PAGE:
South Coast, NSW

Luxury sustainable accommodation in Jervis Bay NSW

By Nicole West

November 9, 2020 | 4 minute read

Hazelwood Beach House
Hazelwood Beach House

A beachside getaway on the NSW South Coast, Jervis Bay ticks all the boxes for a dreamy trip to the coast. Better yet, it’s easy to sink into the stunning natural surroundings with a focus on sustainability and rejuvenation. 

We recently caught up with Vesna from White Sand Jervis Bay. The award-winning, luxury accommodation was built from scratch with the environment firmly in mind, in the scenic town of Callala.  

What inspired you to design and build a sustainable property? 

Like a blank canvas for a painter, it all started with the design intent and the story we wanted the house to tell. It was important for us to respect and work with the natural environment. We built our new home around the beautiful scribbly gum tree in the middle of the property.

The entire process is a wonderful story of meeting like-minded people with similar passions for architecture, passive design, quality, the environment and sustainable outcomes. Sustainability to us means a way of life, living with purpose and with regard to nature, the local community and the planet. 

It means supporting and consuming consciously, appreciating a minimalist and low waste approach, sourcing quality products and designing for longevity.

What are the top benefits of sustainable properties?

The benefits include healthy, adaptable homes with low maintenance, upkeep and running costs. They’re energy-efficient, durable and unique. From the local carpenters who built the timber frames from scratch to the painter who used low VOC paints on the interior walls, our accommodation was built with affordable, quality and healthy products by people who shared our vision.

For example, Hazelwood Beach House at Callala Beach is a living example of an evolving modern timber home that's connected to the great outdoors. Every room offers views to the scribbly gum tree. 

Double glazed sliding doors open up to allow cross-breeze ventilation that cools the house in summer, while the exterior western red cedar keeps it warm in winter. The use of rainwater for washing and flushing toilets keeps running costs low and the passive design is a showcase of sustainable living.

Our new property, Booderee Villas at Callala Bay, was born from a similar intent to create a modern, sustainable building that stands the test of time. With a modest budget, we created two adaptable villas that can offer permanent residences, family holiday accommodation or seniors living. 

For the exterior, we used Australian Colorbond steel for its longevity and easy maintenance. Furnishings are made from sustainable products like renewable timbers and jute fibre rugs, along with non-chlorine bleached cotton bedlinen and seagrass baskets.

In terms of benefits to the local community, we engage and promote local suppliers, source Australian made products as much as possible and lead by example with regard to the possibilities for design and sustainability.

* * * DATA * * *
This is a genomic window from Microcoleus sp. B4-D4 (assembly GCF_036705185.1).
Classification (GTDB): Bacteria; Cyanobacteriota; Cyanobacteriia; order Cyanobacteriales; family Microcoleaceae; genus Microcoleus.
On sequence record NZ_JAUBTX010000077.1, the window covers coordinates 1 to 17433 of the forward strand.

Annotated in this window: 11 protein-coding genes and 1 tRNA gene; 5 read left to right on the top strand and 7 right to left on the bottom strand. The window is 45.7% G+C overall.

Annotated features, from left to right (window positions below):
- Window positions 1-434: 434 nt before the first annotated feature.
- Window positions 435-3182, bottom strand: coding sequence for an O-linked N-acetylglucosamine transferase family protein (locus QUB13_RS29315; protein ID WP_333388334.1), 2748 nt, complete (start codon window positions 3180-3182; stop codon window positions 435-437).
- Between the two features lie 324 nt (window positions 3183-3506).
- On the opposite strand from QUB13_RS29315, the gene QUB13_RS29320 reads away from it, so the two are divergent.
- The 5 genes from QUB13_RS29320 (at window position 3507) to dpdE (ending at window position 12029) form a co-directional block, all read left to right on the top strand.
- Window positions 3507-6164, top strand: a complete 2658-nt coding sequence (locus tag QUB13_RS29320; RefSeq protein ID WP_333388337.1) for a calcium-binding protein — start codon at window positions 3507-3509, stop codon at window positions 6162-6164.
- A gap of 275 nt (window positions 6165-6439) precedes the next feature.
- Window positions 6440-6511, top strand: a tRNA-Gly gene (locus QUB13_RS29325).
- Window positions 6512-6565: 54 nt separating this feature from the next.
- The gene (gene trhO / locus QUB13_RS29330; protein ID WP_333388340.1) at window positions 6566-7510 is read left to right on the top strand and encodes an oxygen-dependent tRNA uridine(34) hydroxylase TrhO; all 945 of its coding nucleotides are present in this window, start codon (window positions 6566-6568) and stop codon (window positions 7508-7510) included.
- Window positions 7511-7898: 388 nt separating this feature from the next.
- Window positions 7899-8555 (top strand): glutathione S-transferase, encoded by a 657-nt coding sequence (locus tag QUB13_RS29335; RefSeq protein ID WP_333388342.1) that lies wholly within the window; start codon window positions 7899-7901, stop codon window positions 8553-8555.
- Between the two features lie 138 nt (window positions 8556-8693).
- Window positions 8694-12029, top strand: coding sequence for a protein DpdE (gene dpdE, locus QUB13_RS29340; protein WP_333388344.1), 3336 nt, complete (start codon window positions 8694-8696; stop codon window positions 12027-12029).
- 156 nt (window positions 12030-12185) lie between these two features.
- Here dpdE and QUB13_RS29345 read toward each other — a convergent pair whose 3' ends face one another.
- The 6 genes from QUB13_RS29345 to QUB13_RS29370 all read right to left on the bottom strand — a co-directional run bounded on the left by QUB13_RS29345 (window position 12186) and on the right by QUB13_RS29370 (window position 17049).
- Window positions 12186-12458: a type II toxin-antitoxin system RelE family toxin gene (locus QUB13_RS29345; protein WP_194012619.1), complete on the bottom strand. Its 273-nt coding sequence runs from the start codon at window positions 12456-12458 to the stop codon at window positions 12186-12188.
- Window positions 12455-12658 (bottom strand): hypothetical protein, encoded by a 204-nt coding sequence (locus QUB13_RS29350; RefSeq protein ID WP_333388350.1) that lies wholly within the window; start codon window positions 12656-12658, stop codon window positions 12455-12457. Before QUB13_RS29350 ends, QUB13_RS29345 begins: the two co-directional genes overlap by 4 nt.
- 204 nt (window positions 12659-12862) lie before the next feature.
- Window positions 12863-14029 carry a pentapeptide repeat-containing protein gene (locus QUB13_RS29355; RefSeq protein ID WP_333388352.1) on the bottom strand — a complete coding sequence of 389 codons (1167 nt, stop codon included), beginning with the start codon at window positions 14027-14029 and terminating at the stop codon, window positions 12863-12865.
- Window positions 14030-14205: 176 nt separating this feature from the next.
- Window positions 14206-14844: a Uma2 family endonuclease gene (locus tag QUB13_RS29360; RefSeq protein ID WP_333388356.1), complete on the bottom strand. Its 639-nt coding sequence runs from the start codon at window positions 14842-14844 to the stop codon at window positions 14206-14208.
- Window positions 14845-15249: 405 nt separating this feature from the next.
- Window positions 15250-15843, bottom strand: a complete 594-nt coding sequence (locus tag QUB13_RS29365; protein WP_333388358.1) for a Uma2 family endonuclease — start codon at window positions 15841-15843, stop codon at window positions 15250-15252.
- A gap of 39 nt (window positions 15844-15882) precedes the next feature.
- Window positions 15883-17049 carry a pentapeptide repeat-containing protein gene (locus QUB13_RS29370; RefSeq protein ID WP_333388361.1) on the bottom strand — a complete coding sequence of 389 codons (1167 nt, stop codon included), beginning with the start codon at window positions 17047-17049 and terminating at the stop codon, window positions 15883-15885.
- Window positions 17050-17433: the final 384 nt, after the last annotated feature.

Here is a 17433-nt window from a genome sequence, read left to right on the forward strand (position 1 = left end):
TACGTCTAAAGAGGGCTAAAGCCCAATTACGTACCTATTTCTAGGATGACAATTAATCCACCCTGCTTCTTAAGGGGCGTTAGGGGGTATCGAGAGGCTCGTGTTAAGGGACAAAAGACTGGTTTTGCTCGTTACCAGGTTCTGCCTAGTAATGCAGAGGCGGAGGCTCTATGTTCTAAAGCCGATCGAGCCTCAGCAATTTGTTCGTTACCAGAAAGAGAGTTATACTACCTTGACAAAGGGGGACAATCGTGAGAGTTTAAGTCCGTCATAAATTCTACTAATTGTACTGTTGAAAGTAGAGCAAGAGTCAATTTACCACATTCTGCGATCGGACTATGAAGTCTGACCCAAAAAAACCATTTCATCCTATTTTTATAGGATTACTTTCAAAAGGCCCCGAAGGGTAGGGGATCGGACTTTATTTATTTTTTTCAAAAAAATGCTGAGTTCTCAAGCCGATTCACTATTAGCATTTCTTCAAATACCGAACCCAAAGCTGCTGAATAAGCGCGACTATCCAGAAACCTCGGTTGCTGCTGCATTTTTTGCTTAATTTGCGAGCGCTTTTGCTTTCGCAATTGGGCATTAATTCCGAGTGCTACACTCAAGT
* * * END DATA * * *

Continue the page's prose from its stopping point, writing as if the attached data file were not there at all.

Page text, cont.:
Booderee Villas
Booderee Villas

What do you find unique about Jervis Bay and Shoalhaven?

It’s a diverse natural paradise with a deep history of people who cherish the Australian bush and beach lifestyle and culture. It’s unspoilt, authentic, soulful, respectful and carefree. In our 20 years of visiting the region, nearly everyone we’ve met has come from someplace other than Shoalhaven. It’s a beautiful place that’s slowly evolving.

Activities like beach walks, swimming, snorkelling, yoga, meditation and bush walks invite calmness and mindfulness that don’t cost a cent. As we look up at our blue skies and out at the vastness of Jervis Bay, we think about the meaning of Dhurga Aboriginal word, Booderee, which means, ‘Bay of Plenty’. 

We appreciate the abundance and inspiration of nature all around us, yet, at the same time, we’re mindful of being conscious consumers in what’s become a wasteful world.

How can visitors help to support sustainable travel?

It’s important to support more Australians and keep the money in our own backyard, rather than paying extra fees to large overseas corporations. This also helps the local community to rebuild after the bushfires, floods and Covid-19.

One way to do this is to book accommodation directly. Guests can speak with us in private regarding their enquiry, with no middle man standing in the way, to achieve better pricing and a more tailored stay to suit their needs.

In turn, we’d like to think we’re making a small and positive difference to our guests’ lives, by welcoming them to relax and recharge in thoughtfully designed spaces in a pristine environment.

We think you should know

The Weekender's travel guides are independently written by real travellers. We do not receive any money from, or have a sponsorship arrangement with, any of the entities listed in or referred to in this article.